735 Tasting Notes
Another green tea provided by Teavivre. Like I’ve mentioned before, I feel like this is part of a green tea education I’ve needed for a while.
The leaves are very dark green and rolled very thin. Like dried moss. They’re thinner and more delicate in texture than any tea I’ve ever had. They became a brilliant spinach green when brewed, though the tea itself was very lightly colored. A faint yellowy green. It smells like the sea and vegetables and honey all at once.
The taste reminds me a little of nori, but my senses are not very refined for this sort of thing. I’m also reminded of okra for some reason. Something about it just makes me think of summer and fresh veggies from my grandparents’ garden. Despite the short steep time, this tea is very flavorful. I think I’m starting to develop a liking for green tea.
Still on vacation, but taking a moment with Steepster. A moment away from reading and savoring the fact that my cell phone is turned off. Yes, I’m one of those people that Christmas makes miserable.
Anyway, I went through the entirety of my sample pouch in one night. We stayed up talking and getting drunk, sipping tea in between. As usual, when I serve this tea to groups, it’s always a big hit. And it was. I had three cups, myself, at least. Though by the end, I’m not sure how much it was. It’s all a bit hazy. But now my boyfriend’s mom, who we’re visiting, has ordered the pound bag.
If you haven’t given guanabana a chance, and you like fruit teas, this is something one should have at least once.
Mmm, this is just what I needed on this wet, cold day.
As far as Earl Grey teas go, this is a very good one. They don’t go overboard on the bergamot, and the black tea they used is nice, if not a little muted. But that’s to be expected with any flavor. It’s not bitter at all, just very tasty. Lemony, but not mouth-numbingly so. There’s also something malty in the aftertaste, which leads me to believe that this is the first Earl Grey I’ve ever had that I could taste anything besides the bitterness of the black tea and bergamot oil. Its actual flavors shine through. Kinda awesome, if you ask me.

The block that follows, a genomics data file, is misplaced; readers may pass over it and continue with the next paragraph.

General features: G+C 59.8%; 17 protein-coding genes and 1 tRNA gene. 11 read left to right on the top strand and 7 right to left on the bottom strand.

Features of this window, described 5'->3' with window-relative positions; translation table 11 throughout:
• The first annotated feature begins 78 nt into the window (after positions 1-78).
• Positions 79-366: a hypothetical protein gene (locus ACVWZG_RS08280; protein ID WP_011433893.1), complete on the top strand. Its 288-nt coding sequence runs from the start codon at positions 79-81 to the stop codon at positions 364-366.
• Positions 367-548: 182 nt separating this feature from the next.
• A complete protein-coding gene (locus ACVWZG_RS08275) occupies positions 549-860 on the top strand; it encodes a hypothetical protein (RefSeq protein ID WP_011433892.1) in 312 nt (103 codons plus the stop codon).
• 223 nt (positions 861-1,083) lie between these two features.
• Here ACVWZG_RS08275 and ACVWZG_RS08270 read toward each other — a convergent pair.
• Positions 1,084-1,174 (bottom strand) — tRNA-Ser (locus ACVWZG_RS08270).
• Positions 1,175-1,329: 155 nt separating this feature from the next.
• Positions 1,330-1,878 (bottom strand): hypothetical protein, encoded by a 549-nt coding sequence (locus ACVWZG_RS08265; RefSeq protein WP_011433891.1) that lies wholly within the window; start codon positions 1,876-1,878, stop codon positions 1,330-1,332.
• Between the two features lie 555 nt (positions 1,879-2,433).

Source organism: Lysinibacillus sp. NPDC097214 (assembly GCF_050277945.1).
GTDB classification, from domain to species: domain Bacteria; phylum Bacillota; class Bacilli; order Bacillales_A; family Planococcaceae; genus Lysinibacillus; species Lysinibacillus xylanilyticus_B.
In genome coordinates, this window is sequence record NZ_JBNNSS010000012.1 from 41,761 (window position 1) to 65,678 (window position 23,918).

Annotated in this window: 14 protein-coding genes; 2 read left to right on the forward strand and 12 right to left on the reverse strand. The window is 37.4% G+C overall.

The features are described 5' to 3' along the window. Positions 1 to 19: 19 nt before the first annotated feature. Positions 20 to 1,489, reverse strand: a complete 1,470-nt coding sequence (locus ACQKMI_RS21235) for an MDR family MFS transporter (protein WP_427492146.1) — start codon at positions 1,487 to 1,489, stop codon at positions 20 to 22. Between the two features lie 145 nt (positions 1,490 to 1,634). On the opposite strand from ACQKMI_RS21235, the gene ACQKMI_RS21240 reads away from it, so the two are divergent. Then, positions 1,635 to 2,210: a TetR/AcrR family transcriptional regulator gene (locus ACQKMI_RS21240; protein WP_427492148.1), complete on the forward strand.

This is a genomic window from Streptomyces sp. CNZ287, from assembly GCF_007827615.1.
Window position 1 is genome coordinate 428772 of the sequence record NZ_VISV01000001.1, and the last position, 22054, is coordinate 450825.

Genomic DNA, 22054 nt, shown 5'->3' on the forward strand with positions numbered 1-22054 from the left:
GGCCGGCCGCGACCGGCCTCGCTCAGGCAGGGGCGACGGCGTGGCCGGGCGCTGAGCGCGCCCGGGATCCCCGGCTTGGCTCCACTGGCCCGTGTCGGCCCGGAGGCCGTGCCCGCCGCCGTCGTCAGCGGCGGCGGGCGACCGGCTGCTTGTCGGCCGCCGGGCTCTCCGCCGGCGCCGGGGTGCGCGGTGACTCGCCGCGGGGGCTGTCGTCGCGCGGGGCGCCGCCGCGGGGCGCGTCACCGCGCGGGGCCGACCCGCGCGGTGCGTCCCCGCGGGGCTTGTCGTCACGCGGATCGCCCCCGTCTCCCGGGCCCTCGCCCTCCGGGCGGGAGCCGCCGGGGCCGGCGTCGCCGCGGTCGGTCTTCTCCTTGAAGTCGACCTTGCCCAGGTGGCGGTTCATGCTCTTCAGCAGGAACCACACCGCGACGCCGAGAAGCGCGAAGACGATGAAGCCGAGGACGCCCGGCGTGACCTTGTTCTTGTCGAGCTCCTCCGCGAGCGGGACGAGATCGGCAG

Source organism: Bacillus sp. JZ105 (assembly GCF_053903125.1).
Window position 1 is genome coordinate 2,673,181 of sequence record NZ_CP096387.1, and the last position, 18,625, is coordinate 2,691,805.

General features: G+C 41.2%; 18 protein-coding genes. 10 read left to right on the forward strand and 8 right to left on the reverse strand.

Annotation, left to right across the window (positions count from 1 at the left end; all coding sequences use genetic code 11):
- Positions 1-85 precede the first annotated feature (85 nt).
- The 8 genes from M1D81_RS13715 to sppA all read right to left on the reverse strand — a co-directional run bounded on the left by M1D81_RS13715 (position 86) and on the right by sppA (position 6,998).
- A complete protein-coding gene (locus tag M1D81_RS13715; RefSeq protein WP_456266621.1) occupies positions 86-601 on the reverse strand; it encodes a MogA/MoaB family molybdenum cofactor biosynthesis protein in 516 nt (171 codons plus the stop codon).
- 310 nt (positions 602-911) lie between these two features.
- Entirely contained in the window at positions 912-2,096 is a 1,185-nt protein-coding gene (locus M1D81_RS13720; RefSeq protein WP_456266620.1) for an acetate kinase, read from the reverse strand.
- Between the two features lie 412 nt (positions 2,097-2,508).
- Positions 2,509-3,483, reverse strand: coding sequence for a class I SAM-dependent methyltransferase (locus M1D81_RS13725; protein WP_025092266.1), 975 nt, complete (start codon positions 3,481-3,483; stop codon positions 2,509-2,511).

And if it makes any difference, I’m drinking the pyramid bagged version.
Made this as the communal pot last night. The instant I opened the pouch, I could tell that this is yet another Adagio tea that has been enhanced since I last ordered it. The caramel scent was almost overwhelming, and sweet like you wouldn’t believe. I admit, I had to sniff it again. And then again.
This tea might have to stand as my staple caramel tea. I like to have one around, as caramel is one of my favorite flavors and if it’s in tea form, I don’t have to feel bad about having a lot of it. It’s a mellow Ceylon with a very realistic buttery caramel taste. It doesn’t come across as artificial, and it even has a sort of creamy aftertaste. Sort of like a caramel square you’d get from your grandma.
Sadly though, this just makes me miss Sweet Caramel O’ Mine. It doesn’t have that nice hint of smokiness that I liked.
So, I logged back into Adagio the other day and realized I had wracked up enough points there to get some free tea! Like a kid in a candy shop, I picked four sample sizes and paid $1.75 total for it. Love! And this was the first tea I selected.
The first time I reviewed this tea, I was talking about the bagged sample version. Now I’m trying the loose leaf and it does taste a little different. The mouthfeel is much heavier, but otherwise, it seems about the same. Still can’t really taste the cinnamon. Hmm. Also, the apples taste like baked apples, not fresh. I don’t believe I mentioned that before.